killed must be turned over to the DNR within 24 hours, he said.
'It does ease people's minds, that they have these permits,'
Last year, the DNR trapped 38 wolves and another three were shot
by landowners, he said.
Drew Tandler has a 210-acre farm 10 miles north of Weyerhaeuser,
and he also has seen a number of cattle vanish in the past four
or five years. One year he should have had 30 calves but wound
up with just eight.
'They went somewhere,' Tandler said. 'The cows were pregnant.'
The wolves work together to corner cows, he said.
'They pushed (a cow) out into a swamp, and they took the calf
right from her,' Tandler said.
Tandler said it often is difficult just to find the carcasses
because the wolves destroy the animals so completely.
'A calf was ripped apart, torn in all directions,' he said.
'There's a lot that are killed that we never see.'
Tandler agreed with Antczak that this time of year is the
worst, when calves are being born.
'(The wolves) can smell the blood in the air when the cows are
calving, and they are right there,' he said. 'He'll howl for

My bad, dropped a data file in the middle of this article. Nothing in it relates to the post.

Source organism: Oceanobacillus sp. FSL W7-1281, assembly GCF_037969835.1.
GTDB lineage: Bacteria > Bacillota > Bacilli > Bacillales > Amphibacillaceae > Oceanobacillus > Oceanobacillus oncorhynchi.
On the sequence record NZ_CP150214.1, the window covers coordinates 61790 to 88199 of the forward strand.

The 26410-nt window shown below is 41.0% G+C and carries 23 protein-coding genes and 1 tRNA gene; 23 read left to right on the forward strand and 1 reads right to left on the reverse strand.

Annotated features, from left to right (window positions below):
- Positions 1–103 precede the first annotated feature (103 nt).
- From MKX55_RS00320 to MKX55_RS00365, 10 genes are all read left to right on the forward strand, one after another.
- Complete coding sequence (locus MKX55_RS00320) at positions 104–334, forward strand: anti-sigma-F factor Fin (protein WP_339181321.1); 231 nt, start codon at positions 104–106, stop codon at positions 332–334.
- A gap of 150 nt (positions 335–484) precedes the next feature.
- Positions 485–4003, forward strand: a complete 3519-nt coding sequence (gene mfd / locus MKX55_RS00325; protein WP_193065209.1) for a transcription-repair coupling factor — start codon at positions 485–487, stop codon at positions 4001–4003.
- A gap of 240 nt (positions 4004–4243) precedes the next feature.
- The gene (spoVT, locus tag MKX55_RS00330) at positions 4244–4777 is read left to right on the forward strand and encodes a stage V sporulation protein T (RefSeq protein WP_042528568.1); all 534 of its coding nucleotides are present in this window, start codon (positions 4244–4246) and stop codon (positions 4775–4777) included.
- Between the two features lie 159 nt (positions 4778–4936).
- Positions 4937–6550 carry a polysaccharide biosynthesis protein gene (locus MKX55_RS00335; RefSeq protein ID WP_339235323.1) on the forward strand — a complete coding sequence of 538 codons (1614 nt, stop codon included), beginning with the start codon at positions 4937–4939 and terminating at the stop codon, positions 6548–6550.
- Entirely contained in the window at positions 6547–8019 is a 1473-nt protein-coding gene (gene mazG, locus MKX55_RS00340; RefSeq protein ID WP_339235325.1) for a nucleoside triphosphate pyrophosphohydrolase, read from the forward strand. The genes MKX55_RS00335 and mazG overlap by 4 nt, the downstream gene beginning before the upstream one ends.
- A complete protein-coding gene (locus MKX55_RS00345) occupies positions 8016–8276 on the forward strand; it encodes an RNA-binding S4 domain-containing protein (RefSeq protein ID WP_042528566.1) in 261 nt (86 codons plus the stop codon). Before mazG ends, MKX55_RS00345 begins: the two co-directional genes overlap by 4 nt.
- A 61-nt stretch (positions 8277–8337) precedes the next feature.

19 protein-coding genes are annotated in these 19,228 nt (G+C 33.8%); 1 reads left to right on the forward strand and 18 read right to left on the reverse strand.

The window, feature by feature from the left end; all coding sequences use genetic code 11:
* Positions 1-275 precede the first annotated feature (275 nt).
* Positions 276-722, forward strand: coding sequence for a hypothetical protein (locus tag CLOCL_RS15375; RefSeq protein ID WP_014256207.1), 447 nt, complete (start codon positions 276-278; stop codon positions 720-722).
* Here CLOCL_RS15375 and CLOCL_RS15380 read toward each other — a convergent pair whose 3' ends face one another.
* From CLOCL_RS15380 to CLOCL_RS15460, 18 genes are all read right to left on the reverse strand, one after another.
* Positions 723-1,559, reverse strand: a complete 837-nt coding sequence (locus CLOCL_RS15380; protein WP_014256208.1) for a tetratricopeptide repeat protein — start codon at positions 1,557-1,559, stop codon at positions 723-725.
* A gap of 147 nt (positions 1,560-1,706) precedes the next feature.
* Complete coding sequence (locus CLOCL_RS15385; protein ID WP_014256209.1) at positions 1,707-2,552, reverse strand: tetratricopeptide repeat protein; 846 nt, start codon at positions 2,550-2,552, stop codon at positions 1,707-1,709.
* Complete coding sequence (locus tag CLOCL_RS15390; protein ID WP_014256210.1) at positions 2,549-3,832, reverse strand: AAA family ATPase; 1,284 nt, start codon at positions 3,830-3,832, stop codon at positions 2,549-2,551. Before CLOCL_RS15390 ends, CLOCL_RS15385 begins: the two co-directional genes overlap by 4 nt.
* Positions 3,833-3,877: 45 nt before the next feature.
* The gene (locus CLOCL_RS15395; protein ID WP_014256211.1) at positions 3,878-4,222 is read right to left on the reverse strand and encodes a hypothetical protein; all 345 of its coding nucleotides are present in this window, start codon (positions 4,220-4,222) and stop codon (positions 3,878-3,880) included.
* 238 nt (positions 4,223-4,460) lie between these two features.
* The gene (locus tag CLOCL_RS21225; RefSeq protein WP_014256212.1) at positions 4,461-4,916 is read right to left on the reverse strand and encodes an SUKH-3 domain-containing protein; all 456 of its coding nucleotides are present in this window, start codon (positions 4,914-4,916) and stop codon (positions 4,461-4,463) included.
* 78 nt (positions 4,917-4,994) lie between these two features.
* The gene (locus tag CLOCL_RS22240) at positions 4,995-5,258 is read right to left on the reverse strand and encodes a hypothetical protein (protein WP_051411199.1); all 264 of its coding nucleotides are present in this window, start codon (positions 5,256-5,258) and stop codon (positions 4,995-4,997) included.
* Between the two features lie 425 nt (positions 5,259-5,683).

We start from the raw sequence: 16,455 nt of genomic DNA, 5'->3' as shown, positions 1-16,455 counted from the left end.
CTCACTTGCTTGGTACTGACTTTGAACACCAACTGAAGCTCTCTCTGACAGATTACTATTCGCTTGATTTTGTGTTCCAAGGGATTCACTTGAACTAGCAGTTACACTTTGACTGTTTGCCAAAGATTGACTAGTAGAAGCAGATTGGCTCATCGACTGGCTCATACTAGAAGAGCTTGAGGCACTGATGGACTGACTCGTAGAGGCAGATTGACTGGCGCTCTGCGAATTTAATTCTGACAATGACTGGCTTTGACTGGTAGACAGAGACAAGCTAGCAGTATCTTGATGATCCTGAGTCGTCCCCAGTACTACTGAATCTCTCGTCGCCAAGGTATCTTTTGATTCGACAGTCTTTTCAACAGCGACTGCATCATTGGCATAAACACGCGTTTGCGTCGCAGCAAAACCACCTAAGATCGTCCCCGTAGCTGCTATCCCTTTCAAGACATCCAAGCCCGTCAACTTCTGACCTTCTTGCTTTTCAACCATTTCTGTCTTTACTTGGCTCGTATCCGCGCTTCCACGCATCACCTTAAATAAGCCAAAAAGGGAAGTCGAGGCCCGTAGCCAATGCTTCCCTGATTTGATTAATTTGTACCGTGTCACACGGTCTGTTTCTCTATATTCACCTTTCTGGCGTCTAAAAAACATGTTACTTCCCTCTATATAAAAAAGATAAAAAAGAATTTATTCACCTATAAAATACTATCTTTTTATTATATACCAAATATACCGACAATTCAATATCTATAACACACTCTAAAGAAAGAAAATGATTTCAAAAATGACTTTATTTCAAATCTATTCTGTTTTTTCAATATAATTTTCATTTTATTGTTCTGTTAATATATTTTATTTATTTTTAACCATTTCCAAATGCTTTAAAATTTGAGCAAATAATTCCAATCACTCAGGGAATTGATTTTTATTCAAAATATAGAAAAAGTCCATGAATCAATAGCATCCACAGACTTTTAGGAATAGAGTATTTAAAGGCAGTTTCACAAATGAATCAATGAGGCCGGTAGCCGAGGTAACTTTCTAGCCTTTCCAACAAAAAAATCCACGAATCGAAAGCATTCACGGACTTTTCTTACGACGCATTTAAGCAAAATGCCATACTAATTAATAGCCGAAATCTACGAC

other ones to come, and they'll come. I've heard this happen time
and time again. When they howl, I'll shoot a gun up in the air.'
Tandler said he is selling most of his cows because he can't keep
up with the gas and feed expenses along with losing money on animals.
Antczak said one of her frustrations is that she gets reimbursed
from the state for lost animals, but it often is a several-month
Wydeven said the DNR just sent out a press release stating that a
dog was killed by wolves in Forest County. Last year, wolves killed
13 dogs in the state.
One of the questions at Conservation Congress hearings tonight
whether there should be a hunting season on wolves. Wydeven said
he sees that as an eventual way to control the population, but he
said the number of permits would have to be limited to prevent too
high of a harvest.
In the state of Wisconsin live 5.6 million humans,
1.2 million cows, and 45 dozen wolves.
That averages out to about 7.5 acres per human, 35
acres per cow, and 77,629 acres per wolf (one wolf
for every 121 square miles).
The census bureau does not list the number of young
girls who walk through Wisconsin woods wearing red